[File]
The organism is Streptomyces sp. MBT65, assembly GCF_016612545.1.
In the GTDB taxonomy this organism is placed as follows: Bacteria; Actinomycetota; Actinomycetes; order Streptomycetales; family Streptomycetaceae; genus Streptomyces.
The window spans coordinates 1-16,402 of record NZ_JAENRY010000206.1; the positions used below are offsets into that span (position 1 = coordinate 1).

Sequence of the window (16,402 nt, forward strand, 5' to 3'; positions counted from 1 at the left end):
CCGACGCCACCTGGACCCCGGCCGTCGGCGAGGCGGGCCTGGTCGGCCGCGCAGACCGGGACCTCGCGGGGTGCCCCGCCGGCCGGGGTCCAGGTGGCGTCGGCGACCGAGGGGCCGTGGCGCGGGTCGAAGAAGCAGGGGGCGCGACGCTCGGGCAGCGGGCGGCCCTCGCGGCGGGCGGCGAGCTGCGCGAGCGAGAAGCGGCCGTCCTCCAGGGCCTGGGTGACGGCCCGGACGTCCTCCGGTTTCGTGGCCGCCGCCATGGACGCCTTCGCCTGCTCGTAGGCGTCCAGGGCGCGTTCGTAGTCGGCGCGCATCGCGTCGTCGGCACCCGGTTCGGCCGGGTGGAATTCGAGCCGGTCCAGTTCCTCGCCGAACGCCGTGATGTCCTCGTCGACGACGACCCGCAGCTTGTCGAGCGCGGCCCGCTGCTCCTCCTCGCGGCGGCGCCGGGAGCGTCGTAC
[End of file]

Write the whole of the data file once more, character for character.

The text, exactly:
The organism is Streptomyces sp. MBT65, assembly GCF_016612545.1.
In the GTDB taxonomy this organism is placed as follows: Bacteria; Actinomycetota; Actinomycetes; order Streptomycetales; family Streptomycetaceae; genus Streptomyces.
The window spans coordinates 1-16,402 of record NZ_JAENRY010000206.1; the positions used below are offsets into that span (position 1 = coordinate 1).

Sequence of the window (16,402 nt, forward strand, 5' to 3'; positions counted from 1 at the left end):
CCGACGCCACCTGGACCCCGGCCGTCGGCGAGGCGGGCCTGGTCGGCCGCGCAGACCGGGACCTCGCGGGGTGCCCCGCCGGCCGGGGTCCAGGTGGCGTCGGCGACCGAGGGGCCGTGGCGCGGGTCGAAGAAGCAGGGGGCGCGACGCTCGGGCAGCGGGCGGCCCTCGCGGCGGGCGGCGAGCTGCGCGAGCGAGAAGCGGCCGTCCTCCAGGGCCTGGGTGACGGCCCGGACGTCCTCCGGTTTCGTGGCCGCCGCCATGGACGCCTTCGCCTGCTCGTAGGCGTCCAGGGCGCGTTCGTAGTCGGCGCGCATCGCGTCGTCGGCACCCGGTTCGGCCGGGTGGAATTCGAGCCGGTCCAGTTCCTCGCCGAACGCCGTGATGTCCTCGTCGACGACGACCCGCAGCTTGTCGAGCGCGGCCCGCTGCTCCTCCTCGCGGCGGCGCCGGGAGCGTCGTAC